So last week I tweeted an example of immersive learning scenario built entirely in Powerpoint and published using Articulate Presenter. Given that I saw the tweet travel a fair bit, I thought it might be a good idea to share some of the related ideas on this blog.
Does Rapid eLearning mean Crapid eLearning?No, it doesn't have to. Really, the quality of your elearning depends on your creativity and the amount of thought you put into its design. In a recent conference, Cammy Bean and Stephen Walsh put together a great talk on 10 ways you can yawn proof your elearning. If you look at any of the ideas they put into their guide, you'll notice, none of them says, "Employ an expensive flash programmer." or "Get a budget of $100k." Recent advancements in rapid elearning development have put a lot of power into the hands of the average SME who has a passion for learning.
The key to creating interactive elearning then isn't about rollovers and animations. In fact most people are really past the ooh's and aah's you might expect to get as a result of those fancy effects. So the way I define interactivity in elearning is:
"It's not about how someone interacts with the interface, but how the interface interacts with the person's mind."
Immersive scenarios are an inexpensive way to create meaningful interactivityA few months back, my favorite blogger Cathy Moore put up a very interesting article about why you want to include scenarios in your elearning. Coupled with Cathy's excellent presentation on the topic (see below), it was great advocacy for the use of immersive scenarios in your elearning. The key as Cathy says, is to 'solve real problems in the real world.' so we need to think of ourselves as 'experience designers' and not 'information developers'.
How I built my scenarioSo, first things first - the credits. None of the content of this example was mine. This was a scenario Katherine and William Horton presented at a conference 3-4 years back. All I did was pretty it up a bit and place it in Articulate Presenter. My aim was to illustrate how easy it is to create something fairly engaging with just a few minutes of work in Powerpoint, provided you have your design well thought through.
My approach towards scenariosWhen designing any kind of elearning, I like to use Cathy Moore's action mapping approach to first define the scenario-based activities. I then use Ruth Clark's framework to flesh out the details of the scenario. Ruth recommends that as designers we think through the following aspects of the situation on screen.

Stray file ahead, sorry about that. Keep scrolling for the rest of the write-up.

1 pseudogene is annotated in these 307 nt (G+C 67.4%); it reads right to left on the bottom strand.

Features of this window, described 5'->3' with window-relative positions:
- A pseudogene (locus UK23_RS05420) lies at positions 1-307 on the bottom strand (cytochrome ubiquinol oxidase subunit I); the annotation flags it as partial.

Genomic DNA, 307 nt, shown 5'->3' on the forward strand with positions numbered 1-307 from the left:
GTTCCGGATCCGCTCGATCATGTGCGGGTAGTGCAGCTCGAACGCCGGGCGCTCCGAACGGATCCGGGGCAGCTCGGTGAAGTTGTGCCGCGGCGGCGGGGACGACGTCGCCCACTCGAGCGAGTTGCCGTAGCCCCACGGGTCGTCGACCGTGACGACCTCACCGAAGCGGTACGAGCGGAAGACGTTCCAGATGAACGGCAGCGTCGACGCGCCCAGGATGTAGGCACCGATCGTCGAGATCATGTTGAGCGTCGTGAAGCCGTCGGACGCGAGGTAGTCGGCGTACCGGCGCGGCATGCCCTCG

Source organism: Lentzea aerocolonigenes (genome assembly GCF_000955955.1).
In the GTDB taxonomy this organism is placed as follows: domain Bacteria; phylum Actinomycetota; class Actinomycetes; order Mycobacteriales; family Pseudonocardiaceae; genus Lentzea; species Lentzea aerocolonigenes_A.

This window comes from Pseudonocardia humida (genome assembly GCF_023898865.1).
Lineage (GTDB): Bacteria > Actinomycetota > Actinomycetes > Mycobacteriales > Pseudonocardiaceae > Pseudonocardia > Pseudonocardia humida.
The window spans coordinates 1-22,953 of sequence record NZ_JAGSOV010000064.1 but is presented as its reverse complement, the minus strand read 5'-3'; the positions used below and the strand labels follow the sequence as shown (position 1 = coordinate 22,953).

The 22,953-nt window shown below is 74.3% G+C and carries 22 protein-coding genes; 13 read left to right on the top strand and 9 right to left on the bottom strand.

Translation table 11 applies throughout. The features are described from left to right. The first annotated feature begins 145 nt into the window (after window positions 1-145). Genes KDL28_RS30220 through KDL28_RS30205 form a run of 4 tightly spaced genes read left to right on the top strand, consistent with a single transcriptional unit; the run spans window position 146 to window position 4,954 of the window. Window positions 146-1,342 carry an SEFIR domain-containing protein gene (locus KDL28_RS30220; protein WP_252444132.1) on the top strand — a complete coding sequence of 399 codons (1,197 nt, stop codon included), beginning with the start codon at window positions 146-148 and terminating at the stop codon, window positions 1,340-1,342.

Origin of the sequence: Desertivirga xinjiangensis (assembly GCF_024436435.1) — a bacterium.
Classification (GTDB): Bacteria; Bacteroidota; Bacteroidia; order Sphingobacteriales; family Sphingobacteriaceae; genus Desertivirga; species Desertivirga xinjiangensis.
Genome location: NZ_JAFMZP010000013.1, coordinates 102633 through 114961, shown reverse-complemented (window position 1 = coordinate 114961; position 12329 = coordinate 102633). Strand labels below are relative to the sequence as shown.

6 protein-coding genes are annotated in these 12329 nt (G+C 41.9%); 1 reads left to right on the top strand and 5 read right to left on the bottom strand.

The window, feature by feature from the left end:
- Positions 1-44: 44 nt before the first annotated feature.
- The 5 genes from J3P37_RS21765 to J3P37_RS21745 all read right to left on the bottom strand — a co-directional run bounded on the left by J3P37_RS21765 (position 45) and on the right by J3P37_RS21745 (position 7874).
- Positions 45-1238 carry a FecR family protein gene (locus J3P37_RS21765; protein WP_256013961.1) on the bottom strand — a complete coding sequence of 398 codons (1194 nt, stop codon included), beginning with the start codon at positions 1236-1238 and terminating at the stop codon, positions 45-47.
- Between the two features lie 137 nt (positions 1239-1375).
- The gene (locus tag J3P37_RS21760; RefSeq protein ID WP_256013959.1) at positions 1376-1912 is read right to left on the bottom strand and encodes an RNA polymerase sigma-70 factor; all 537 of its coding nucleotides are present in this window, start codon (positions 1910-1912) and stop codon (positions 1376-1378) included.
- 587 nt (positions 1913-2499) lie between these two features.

- Task Deliverable: What will the learner do to demonstrate competence?
- In our case we wanted the manager to make the right decision about somebody's sabbatical leave request.
- Trigger Event: How the task or problem normally initiates in the job setting.
- In our case, the scenario gets triggered when you recieve the approved request from the applicant's supervisor.
- Case Data: What background information is needed to solve the case?
- The employee's file and leave request form the case data for this scenario.
- Guidance: How will learners get assistance when solving the case?
- You can get guidance by talking to the employee's supervisor, an HR person or a legal eagle.
- Feedback: How will the learners receive intrinsic feedback as the scenario plays out? How will they receive traditional, instructional feedback a.k.a Teaching Moments?
- The scenario has some very traditional feedback for the choices they make, but some intrinsic feedback could be useful. Our scenario misses this at the moment, but one way to build this in would be to illustrate the consequence of their choices.
- Reflection: What opportunities will the learner have to review their actions/ decisions and consider alternatives?
- We're missing this part in the demo, but its really important to give the manager and opportunity to review their actions and reflect on how they actually went about the decision.
Visually representing the scenarioI built out all of the elements in my scenario entirely in Powerpoint -- at no point did I go into any external program. A few things that might help you achieve the same effect:
- Tom's tutorial on how to build out a scenario visually.
- Tom's folder template from which you can individually extract the stack of paper, the folder, the paper clip, etc. You can very easily create these assets yourself if you like. Just take a look at this tutorial.
The rest is plain and simple hyperlinking. The current version of this demo has a few minor bugs, but I'll let you have the source files so you can dissect this and have a bit of a play around.
All you need is a bit of inspirationFor many years of my life I kept waking up saying, "I'm not a creative person." I know now that nothing can be far from the truth for both you and me. Sometimes all you need is a bit of inspiration. There are several examples of creativity that you can learn from. In fact, I'm starting to catalogue all such examples at this link. A few examples that I really liked in recent days were:
- A demonstration of how you can recreate an expensive Flash course in Powerpoint (@tomkuhlmann)
- E-mersion's course for the Red Cross
- Telstra's 3Rs of Social Media Engagement
- Experian's online orientation programme